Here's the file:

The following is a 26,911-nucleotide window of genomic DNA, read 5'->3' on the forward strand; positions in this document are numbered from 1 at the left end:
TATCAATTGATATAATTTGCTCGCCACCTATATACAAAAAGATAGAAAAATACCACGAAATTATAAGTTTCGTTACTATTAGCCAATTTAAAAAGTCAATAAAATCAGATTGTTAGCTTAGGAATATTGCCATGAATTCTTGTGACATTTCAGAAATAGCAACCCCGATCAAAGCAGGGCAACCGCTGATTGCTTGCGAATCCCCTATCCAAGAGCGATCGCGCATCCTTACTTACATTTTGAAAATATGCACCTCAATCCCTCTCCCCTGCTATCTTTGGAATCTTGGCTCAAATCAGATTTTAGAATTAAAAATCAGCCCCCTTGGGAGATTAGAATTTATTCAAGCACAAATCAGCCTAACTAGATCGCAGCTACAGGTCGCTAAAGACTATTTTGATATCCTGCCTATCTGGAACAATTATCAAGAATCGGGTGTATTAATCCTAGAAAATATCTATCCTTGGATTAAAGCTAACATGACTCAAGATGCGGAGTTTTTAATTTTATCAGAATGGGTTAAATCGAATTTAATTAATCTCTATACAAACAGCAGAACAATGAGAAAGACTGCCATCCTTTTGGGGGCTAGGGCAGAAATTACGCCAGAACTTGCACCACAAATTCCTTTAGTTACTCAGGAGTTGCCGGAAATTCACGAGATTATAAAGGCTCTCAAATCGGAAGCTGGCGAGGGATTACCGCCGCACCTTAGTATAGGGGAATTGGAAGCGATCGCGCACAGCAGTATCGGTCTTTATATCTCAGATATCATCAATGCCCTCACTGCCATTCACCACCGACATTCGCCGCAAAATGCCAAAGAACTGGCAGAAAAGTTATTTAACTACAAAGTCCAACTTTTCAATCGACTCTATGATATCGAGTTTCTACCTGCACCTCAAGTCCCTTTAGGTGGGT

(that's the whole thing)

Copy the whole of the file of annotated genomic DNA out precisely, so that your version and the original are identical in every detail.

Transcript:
The following is a 26,911-nucleotide window of genomic DNA, read 5'->3' on the forward strand; positions in this document are numbered from 1 at the left end:
TATCAATTGATATAATTTGCTCGCCACCTATATACAAAAAGATAGAAAAATACCACGAAATTATAAGTTTCGTTACTATTAGCCAATTTAAAAAGTCAATAAAATCAGATTGTTAGCTTAGGAATATTGCCATGAATTCTTGTGACATTTCAGAAATAGCAACCCCGATCAAAGCAGGGCAACCGCTGATTGCTTGCGAATCCCCTATCCAAGAGCGATCGCGCATCCTTACTTACATTTTGAAAATATGCACCTCAATCCCTCTCCCCTGCTATCTTTGGAATCTTGGCTCAAATCAGATTTTAGAATTAAAAATCAGCCCCCTTGGGAGATTAGAATTTATTCAAGCACAAATCAGCCTAACTAGATCGCAGCTACAGGTCGCTAAAGACTATTTTGATATCCTGCCTATCTGGAACAATTATCAAGAATCGGGTGTATTAATCCTAGAAAATATCTATCCTTGGATTAAAGCTAACATGACTCAAGATGCGGAGTTTTTAATTTTATCAGAATGGGTTAAATCGAATTTAATTAATCTCTATACAAACAGCAGAACAATGAGAAAGACTGCCATCCTTTTGGGGGCTAGGGCAGAAATTACGCCAGAACTTGCACCACAAATTCCTTTAGTTACTCAGGAGTTGCCGGAAATTCACGAGATTATAAAGGCTCTCAAATCGGAAGCTGGCGAGGGATTACCGCCGCACCTTAGTATAGGGGAATTGGAAGCGATCGCGCACAGCAGTATCGGTCTTTATATCTCAGATATCATCAATGCCCTCACTGCCATTCACCACCGACATTCGCCGCAAAATGCCAAAGAACTGGCAGAAAAGTTATTTAACTACAAAGTCCAACTTTTCAATCGACTCTATGATATCGAGTTTCTACCTGCACCTCAAGTCCCTTTAGGTGGGT